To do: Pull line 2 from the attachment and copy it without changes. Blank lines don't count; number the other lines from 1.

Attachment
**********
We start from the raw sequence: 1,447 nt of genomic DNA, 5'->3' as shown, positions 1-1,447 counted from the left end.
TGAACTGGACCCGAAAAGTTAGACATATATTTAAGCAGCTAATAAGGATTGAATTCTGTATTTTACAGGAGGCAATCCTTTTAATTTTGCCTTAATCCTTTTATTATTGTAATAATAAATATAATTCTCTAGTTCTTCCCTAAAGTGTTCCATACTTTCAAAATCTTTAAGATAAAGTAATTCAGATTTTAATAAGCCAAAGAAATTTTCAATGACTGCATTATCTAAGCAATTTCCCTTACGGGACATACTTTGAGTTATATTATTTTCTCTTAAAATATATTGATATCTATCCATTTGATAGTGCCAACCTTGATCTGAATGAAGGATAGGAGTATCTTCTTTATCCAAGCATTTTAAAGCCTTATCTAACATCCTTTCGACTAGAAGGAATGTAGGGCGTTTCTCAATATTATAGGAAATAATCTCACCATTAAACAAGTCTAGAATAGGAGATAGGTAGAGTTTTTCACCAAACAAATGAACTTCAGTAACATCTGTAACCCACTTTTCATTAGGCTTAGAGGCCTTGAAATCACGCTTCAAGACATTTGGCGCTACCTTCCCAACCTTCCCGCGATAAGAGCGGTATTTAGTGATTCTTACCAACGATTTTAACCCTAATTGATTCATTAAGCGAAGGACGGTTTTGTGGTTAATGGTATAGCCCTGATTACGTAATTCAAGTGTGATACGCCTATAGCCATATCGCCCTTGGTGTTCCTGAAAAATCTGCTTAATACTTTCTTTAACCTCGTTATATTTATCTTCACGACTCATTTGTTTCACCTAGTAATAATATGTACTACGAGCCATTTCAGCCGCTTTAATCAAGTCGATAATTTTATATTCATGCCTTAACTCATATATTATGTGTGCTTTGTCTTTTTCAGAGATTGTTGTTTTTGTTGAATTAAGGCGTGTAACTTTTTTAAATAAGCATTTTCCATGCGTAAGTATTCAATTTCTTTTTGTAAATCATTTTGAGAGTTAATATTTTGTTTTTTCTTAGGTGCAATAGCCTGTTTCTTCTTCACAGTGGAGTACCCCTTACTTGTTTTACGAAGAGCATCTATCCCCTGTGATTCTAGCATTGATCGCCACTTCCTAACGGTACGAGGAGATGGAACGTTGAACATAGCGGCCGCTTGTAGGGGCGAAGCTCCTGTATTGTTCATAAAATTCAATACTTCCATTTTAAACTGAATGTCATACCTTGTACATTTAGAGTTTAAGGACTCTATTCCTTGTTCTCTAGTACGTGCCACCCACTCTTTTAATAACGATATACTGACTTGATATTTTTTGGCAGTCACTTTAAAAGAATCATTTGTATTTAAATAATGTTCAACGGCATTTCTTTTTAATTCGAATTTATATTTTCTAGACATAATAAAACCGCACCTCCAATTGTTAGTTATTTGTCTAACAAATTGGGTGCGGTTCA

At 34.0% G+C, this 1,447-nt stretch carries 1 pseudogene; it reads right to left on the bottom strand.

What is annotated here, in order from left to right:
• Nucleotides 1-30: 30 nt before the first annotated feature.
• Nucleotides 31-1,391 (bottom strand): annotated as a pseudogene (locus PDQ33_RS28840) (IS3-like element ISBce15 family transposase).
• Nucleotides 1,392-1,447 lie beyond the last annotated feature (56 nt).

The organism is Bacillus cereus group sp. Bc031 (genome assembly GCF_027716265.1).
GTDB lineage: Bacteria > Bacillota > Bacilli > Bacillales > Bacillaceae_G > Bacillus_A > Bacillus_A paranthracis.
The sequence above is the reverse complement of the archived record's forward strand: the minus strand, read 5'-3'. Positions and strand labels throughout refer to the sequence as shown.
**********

TGAACTGGACCCGAAAAGTTAGACATATATTTAAGCAGCTAATAAGGATTGAATTCTGTATTTTACAGGAGGCAATCCTTTTAATTTTGCCTTAATCCTTTTATTATTGTAATAATAAATATAATTCTCTAGTTCTTCCCTAAAGTGTTCCATACTTTCAAAATCTTTAAGATAAAGTAATTCAGATTTTAATAAGCCAAAGAAATTTTCAATGACTGCATTATCTAAGCAATTTCCCTTACGGGACATACTTTGAGTTATATTATTTTCTCTTAAAATATATTGATATCTATCCATTTGATAGTGCCAACCTTGATCTGAATGAAGGATAGGAGTATCTTCTTTATCCAAGCATTTTAAAGCCTTATCTAACATCCTTTCGACTAGAAGGAATGTAGGGCGTTTCTCAATATTATAGGAAATAATCTCACCATTAAACAAGTCTAGAATAGGAGATAGGTAGAGTTTTTCACCAAACAAATGAACTTCAGTAACATCTGTAACCCACTTTTCATTAGGCTTAGAGGCCTTGAAATCACGCTTCAAGACATTTGGCGCTACCTTCCCAACCTTCCCGCGATAAGAGCGGTATTTAGTGATTCTTACCAACGATTTTAACCCTAATTGATTCATTAAGCGAAGGACGGTTTTGTGGTTAATGGTATAGCCCTGATTACGTAATTCAAGTGTGATACGCCTATAGCCATATCGCCCTTGGTGTTCCTGAAAAATCTGCTTAATACTTTCTTTAACCTCGTTATATTTATCTTCACGACTCATTTGTTTCACCTAGTAATAATATGTACTACGAGCCATTTCAGCCGCTTTAATCAAGTCGATAATTTTATATTCATGCCTTAACTCATATATTATGTGTGCTTTGTCTTTTTCAGAGATTGTTGTTTTTGTTGAATTAAGGCGTGTAACTTTTTTAAATAAGCATTTTCCATGCGTAAGTATTCAATTTCTTTTTGTAAATCATTTTGAGAGTTAATATTTTGTTTTTTCTTAGGTGCAATAGCCTGTTTCTTCTTCACAGTGGAGTACCCCTTACTTGTTTTACGAAGAGCATCTATCCCCTGTGATTCTAGCATTGATCGCCACTTCCTAACGGTACGAGGAGATGGAACGTTGAACATAGCGGCCGCTTGTAGGGGCGAAGCTCCTGTATTGTTCATAAAATTCAATACTTCCATTTTAAACTGAATGTCATACCTTGTACATTTAGAGTTTAAGGACTCTATTCCTTGTTCTCTAGTACGTGCCACCCACTCTTTTAATAACGATATACTGACTTGATATTTTTTGGCAGTCACTTTAAAAGAATCATTTGTATTTAAATAATGTTCAACGGCATTTCTTTTTAATTCGAATTTATATTTTCTAGACATAATAAAACCGCACCTCCAATTGTTAGTTATTTGTCTAACAAATTGGGTGCGGTTCA